November 9, 2007
Melvin Pollner's contributions to EPOS and its students are remarkable and well known. I write as one of those at UCLA who learned from him but who did not enter that program at the PhD phase. In truth Mel's influence on the student body was much wider than might be suspected from a quick listing of his graduate supervision. One reason was that Mel's unique brand of ethnomethodology had powerful and visible connections to philosophy, to social and cultural theory and to institutional analysis. It is no accident that Habermas discussed his work at length in the Theory of Communicative Action. Mel Pollner narrowed the gap between EPOS, 'Macro Sociology' and 'Communities and Institutions' to a point where intellectual bridges could be made by students and others who were only ambivalently attracted to ethnomethodology and/or conversation analysis. The disputes might seem trivial now, but back in the 1980s the so called micro/macro divide was still rather entrenched. Mel never really cared about such silly polemics and crusades, preferring to get on with the job of figuring out just how society worked. Further, for students of a more macro/cultural bent Mel's work on mundane reason, on mental illness and labeling offered concrete templates, concepts and insights that could be readily transposed to other arenas and methodologies. His extraordinary erudition and famously open and quick mind also helped. Never a pedant and anything but doctrinaire, Mel with great intellectual generosity would always have an angle, insight or recommendation that would propel our papers and projects in unexpected and rewarding directions.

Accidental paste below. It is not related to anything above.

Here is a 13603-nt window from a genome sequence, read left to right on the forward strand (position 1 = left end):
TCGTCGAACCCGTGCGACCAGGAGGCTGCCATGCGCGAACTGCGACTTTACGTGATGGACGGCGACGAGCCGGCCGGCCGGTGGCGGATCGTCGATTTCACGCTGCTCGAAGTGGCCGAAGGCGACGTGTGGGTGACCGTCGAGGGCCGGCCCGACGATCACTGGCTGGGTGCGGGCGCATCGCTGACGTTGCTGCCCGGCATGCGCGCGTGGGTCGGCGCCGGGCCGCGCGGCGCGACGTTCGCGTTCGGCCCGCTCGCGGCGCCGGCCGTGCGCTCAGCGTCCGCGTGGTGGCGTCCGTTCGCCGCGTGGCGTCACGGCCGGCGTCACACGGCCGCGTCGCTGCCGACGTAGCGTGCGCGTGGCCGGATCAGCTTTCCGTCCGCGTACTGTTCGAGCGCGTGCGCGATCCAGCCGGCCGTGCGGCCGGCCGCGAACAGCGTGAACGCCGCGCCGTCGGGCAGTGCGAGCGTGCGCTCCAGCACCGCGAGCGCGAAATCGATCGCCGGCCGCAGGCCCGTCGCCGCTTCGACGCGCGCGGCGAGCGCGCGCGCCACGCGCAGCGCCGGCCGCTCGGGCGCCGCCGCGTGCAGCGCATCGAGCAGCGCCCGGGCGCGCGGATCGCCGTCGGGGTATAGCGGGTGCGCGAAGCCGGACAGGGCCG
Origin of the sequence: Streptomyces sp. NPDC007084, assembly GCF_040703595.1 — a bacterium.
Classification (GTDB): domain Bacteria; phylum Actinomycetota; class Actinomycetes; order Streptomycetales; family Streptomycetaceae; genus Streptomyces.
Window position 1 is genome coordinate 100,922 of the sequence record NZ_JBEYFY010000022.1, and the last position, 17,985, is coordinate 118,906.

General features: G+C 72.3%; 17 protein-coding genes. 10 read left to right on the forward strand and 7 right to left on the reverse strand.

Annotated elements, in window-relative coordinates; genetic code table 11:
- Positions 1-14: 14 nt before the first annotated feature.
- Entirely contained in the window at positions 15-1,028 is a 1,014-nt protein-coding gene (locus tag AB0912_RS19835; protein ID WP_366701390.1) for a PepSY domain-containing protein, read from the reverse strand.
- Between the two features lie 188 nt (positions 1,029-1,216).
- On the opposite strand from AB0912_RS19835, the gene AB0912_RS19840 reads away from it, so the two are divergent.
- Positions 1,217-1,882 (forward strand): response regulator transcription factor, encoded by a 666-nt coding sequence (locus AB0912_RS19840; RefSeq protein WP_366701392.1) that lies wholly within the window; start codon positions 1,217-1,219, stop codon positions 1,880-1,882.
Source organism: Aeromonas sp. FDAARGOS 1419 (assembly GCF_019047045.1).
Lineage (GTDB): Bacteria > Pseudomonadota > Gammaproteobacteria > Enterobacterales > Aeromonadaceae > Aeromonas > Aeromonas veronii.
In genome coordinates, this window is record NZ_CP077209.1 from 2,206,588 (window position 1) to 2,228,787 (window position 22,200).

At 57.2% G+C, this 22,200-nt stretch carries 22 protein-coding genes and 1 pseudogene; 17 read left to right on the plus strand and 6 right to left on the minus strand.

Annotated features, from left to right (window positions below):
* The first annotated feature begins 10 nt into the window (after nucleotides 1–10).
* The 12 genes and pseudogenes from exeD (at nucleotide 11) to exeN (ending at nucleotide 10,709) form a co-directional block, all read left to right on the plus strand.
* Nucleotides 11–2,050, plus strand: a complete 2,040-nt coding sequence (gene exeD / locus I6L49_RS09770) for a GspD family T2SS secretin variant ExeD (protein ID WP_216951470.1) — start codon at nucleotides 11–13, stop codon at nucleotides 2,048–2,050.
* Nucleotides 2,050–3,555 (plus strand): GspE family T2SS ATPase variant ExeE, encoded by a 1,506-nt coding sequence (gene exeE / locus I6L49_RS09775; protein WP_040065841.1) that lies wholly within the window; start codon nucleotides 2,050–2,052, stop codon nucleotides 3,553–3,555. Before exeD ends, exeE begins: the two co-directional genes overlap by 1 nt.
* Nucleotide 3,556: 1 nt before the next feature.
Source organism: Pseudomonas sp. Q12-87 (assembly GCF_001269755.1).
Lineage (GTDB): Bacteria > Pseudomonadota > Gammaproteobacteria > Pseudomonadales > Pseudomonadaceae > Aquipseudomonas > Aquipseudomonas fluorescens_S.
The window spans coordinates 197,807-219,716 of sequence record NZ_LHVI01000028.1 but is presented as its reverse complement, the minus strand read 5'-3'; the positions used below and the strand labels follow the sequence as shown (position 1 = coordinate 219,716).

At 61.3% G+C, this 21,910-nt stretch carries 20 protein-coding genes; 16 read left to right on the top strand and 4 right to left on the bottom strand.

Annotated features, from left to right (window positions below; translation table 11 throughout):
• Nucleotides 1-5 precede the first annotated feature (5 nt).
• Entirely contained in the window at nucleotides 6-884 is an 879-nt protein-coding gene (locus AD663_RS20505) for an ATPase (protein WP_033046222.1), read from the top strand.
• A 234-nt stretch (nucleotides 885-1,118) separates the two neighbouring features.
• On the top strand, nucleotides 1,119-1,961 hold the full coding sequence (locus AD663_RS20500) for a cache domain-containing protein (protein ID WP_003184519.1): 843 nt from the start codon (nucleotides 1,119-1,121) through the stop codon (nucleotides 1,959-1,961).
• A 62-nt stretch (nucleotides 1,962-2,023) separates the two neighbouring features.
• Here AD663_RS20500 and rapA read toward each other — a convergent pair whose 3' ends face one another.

I was fortunate to work for Mel as an RA in the Fall of 1988 or 1989. I think he took pity on me as I was broke. Each week we would sit for an hour or so at one of those square metal tables outside, drinking coffee and trying to make sense of what were to me baffling works on mind, self and language. I contributed little of value, but Mel was polite enough not to let on. In these talks I always had the feeling that he was looking for something so big that nobody had yet noticed it. I also remember a peculiar feature of his approach to classroom teaching, which was to tell a personal anecdote to anchor a theoretical point, but also to leave enough unsaid to create a sense of mystery. For example, once we were discussing the ethnomethodological concept of 'accountability'. Mel suddenly started talking about how he used to have a Maserati (what!?), how the car kept going wrong at great expense, how he thought he was being taken for a ride by the garage, and how when confronted the mechanic had reached into the bin and pulled out the rusted component he had replaced. Mel: "There was nothing I could do. Now that's what I call accountability, that's witnessability for you".
For all the above, my strongest and most abiding image of Mel is wonderfully captured by John at the end of his eulogy. I remember Mel as a person who understood the virtue of civility and intuited the moods of others, combining these into a rare gift of sociability. In just an instant he really could make you feel better about life.